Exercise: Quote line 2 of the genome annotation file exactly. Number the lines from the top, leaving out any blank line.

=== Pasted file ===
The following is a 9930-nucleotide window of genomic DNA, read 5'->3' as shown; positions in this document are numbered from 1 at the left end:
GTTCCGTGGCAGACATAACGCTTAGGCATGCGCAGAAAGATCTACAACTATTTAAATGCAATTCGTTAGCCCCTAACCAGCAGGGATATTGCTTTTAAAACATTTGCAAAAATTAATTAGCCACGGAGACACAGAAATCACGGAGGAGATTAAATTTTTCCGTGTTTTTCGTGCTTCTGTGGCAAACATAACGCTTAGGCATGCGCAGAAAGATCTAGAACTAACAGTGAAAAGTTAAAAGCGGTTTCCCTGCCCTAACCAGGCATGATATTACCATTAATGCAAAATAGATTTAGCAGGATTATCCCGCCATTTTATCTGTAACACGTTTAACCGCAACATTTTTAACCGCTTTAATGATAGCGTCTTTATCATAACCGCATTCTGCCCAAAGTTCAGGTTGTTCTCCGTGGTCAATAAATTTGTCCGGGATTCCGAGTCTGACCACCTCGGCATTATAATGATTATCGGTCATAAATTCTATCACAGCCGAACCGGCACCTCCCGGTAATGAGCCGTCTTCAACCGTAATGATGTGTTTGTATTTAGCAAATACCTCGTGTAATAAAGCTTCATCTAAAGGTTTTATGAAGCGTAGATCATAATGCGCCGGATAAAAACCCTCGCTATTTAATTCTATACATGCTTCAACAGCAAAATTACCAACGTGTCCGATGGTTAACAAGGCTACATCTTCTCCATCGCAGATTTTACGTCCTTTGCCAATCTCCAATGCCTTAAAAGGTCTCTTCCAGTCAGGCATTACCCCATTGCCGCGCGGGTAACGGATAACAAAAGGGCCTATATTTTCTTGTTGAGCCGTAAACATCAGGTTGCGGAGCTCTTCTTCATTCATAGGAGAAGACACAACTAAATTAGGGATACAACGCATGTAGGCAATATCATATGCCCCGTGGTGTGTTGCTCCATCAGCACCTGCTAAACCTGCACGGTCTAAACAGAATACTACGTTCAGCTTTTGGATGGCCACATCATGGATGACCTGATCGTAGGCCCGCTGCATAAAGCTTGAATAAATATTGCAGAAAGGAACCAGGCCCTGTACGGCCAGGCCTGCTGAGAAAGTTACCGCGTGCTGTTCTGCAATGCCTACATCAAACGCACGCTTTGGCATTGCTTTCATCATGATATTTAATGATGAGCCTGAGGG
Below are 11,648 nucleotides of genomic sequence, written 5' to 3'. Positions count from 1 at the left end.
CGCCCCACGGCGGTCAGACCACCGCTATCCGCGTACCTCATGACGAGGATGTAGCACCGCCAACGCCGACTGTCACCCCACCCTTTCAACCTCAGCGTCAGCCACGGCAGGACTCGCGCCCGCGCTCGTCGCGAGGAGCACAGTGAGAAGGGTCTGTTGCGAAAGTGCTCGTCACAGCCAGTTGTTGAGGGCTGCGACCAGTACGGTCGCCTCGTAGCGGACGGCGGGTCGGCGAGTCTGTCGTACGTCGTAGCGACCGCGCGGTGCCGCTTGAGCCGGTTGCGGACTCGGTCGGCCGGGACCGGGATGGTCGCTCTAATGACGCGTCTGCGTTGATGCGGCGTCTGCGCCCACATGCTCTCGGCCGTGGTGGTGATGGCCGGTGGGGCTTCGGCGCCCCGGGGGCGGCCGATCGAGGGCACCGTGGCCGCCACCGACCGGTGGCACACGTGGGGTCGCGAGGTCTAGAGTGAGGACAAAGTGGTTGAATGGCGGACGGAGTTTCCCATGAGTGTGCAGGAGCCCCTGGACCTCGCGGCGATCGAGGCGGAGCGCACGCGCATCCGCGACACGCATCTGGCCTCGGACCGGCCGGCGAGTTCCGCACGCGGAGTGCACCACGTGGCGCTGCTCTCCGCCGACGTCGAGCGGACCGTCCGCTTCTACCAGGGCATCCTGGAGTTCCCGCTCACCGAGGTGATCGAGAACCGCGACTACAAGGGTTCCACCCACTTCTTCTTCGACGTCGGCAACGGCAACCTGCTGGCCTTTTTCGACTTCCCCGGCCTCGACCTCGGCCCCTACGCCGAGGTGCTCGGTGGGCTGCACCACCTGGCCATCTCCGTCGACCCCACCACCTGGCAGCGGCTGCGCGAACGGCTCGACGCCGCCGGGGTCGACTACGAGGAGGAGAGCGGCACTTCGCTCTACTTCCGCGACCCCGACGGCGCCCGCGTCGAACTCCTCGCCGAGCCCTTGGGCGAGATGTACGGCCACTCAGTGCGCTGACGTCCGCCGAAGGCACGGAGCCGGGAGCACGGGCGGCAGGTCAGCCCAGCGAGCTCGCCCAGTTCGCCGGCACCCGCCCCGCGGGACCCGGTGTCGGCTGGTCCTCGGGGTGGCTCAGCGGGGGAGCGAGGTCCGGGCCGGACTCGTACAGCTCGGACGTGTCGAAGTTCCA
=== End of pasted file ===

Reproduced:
GTTCCGTGGCAGACATAACGCTTAGGCATGCGCAGAAAGATCTACAACTATTTAAATGCAATTCGTTAGCCCCTAACCAGCAGGGATATTGCTTTTAAAACATTTGCAAAAATTAATTAGCCACGGAGACACAGAAATCACGGAGGAGATTAAATTTTTCCGTGTTTTTCGTGCTTCTGTGGCAAACATAACGCTTAGGCATGCGCAGAAAGATCTAGAACTAACAGTGAAAAGTTAAAAGCGGTTTCCCTGCCCTAACCAGGCATGATATTACCATTAATGCAAAATAGATTTAGCAGGATTATCCCGCCATTTTATCTGTAACACGTTTAACCGCAACATTTTTAACCGCTTTAATGATAGCGTCTTTATCATAACCGCATTCTGCCCAAAGTTCAGGTTGTTCTCCGTGGTCAATAAATTTGTCCGGGATTCCGAGTCTGACCACCTCGGCATTATAATGATTATCGGTCATAAATTCTATCACAGCCGAACCGGCACCTCCCGGTAATGAGCCGTCTTCAACCGTAATGATGTGTTTGTATTTAGCAAATACCTCGTGTAATAAAGCTTCATCTAAAGGTTTTATGAAGCGTAGATCATAATGCGCCGGATAAAAACCCTCGCTATTTAATTCTATACATGCTTCAACAGCAAAATTACCAACGTGTCCGATGGTTAACAAGGCTACATCTTCTCCATCGCAGATTTTACGTCCTTTGCCAATCTCCAATGCCTTAAAAGGTCTCTTCCAGTCAGGCATTACCCCATTGCCGCGCGGGTAACGGATAACAAAAGGGCCTATATTTTCTTGTTGAGCCGTAAACATCAGGTTGCGGAGCTCTTCTTCATTCATAGGAGAAGACACAACTAAATTAGGGATACAACGCATGTAGGCAATATCATATGCCCCGTGGTGTGTTGCTCCATCAGCACCTGCTAAACCTGCACGGTCTAAACAGAATACTACGTTCAGCTTTTGGATGGCCACATCATGGATGACCTGATCGTAGGCCCGCTGCATAAAGCTTGAATAAATATTGCAGAAAGGAACCAGGCCCTGTACGGCCAGGCCTGCTGAGAAAGTTACCGCGTGCTGTTCTGCAATGCCTACATCAAACGCACGCTTTGGCATTGCTTTCATCATGATATTTAATGATGAGCCTGAGGG